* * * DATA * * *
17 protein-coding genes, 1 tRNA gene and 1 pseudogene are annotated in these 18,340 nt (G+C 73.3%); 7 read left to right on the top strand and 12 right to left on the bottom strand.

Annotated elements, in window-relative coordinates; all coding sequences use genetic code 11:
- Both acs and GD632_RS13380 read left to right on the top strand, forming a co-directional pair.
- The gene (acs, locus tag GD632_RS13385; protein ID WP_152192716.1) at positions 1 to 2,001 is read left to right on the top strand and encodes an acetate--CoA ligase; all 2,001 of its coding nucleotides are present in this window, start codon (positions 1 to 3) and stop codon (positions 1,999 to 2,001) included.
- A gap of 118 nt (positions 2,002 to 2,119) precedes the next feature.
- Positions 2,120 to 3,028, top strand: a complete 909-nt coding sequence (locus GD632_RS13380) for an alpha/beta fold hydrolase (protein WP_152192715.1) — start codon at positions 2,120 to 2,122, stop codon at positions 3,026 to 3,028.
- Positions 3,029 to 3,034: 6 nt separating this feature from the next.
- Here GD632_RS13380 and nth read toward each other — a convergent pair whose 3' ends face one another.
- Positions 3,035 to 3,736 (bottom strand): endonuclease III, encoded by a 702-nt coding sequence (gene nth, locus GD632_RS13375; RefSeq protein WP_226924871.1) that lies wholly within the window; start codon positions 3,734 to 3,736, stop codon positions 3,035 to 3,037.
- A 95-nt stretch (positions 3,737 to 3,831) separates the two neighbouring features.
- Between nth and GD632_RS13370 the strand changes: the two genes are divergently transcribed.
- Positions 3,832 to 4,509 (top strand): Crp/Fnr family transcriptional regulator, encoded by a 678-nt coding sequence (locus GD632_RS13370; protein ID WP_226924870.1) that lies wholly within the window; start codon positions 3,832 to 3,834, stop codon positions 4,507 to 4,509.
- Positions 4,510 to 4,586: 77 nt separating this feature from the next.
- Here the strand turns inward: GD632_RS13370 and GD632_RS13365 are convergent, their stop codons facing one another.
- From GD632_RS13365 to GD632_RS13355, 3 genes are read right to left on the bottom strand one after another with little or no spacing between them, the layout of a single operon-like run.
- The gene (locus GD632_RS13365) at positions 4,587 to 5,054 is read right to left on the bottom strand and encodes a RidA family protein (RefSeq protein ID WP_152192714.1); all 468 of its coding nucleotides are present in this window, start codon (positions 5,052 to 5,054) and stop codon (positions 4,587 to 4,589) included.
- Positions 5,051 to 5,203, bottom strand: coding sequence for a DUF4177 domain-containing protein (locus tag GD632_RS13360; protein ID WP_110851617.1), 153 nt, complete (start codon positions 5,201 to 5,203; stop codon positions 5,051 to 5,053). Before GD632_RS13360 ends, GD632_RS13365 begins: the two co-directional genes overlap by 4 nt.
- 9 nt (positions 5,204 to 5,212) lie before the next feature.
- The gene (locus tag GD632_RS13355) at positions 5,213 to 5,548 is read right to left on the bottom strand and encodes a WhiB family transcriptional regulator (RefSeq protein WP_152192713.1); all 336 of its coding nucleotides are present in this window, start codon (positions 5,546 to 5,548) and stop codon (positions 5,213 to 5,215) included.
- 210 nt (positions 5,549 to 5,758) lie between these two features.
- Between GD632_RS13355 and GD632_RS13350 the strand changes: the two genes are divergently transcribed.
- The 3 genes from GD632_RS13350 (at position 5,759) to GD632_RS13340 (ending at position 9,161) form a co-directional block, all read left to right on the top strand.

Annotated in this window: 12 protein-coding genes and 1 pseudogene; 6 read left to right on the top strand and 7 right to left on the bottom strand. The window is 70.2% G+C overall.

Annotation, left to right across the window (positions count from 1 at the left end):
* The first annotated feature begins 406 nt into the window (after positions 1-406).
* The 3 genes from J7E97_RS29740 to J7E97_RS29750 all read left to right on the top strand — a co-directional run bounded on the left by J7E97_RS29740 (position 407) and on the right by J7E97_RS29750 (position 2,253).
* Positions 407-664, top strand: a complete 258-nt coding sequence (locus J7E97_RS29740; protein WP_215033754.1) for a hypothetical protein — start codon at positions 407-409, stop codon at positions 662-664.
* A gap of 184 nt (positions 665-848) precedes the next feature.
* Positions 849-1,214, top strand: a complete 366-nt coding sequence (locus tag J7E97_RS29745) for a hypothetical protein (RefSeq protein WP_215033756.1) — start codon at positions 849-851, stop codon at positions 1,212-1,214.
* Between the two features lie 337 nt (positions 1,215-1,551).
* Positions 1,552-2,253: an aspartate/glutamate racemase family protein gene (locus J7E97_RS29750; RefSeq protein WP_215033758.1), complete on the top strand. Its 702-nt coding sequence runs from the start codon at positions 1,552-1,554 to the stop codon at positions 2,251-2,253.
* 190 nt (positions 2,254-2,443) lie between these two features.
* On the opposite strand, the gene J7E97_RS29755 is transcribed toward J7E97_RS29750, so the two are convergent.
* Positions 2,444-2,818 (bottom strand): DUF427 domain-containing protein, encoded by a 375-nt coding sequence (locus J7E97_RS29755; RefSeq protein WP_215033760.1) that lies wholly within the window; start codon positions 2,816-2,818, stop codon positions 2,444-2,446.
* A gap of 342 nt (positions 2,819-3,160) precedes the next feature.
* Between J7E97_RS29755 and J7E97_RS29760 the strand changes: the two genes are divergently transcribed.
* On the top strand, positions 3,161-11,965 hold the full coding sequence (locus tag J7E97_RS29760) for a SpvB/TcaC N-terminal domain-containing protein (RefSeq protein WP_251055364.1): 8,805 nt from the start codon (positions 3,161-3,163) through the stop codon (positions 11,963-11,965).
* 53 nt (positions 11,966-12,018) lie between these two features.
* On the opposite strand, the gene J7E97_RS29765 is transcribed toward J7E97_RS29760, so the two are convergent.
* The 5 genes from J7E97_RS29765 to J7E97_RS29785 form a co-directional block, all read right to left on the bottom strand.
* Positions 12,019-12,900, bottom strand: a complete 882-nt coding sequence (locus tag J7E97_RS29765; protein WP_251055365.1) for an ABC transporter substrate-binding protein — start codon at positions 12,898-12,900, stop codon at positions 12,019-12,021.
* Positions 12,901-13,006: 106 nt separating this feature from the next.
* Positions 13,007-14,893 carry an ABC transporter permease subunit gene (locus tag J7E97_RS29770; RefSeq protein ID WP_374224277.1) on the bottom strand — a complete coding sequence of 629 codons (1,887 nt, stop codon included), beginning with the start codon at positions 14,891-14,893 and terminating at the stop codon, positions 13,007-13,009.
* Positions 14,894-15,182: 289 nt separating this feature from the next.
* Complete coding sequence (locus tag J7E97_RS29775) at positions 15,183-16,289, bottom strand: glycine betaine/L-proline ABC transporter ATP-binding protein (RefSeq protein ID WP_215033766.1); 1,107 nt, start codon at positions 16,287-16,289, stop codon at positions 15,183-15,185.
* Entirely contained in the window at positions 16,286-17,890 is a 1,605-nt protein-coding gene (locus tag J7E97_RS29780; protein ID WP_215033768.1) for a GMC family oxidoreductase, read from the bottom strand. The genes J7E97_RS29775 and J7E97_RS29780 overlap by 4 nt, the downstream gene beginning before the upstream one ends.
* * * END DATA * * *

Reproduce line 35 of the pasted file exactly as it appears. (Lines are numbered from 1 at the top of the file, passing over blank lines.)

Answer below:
* A gap of 342 nt (positions 2,819-3,160) precedes the next feature.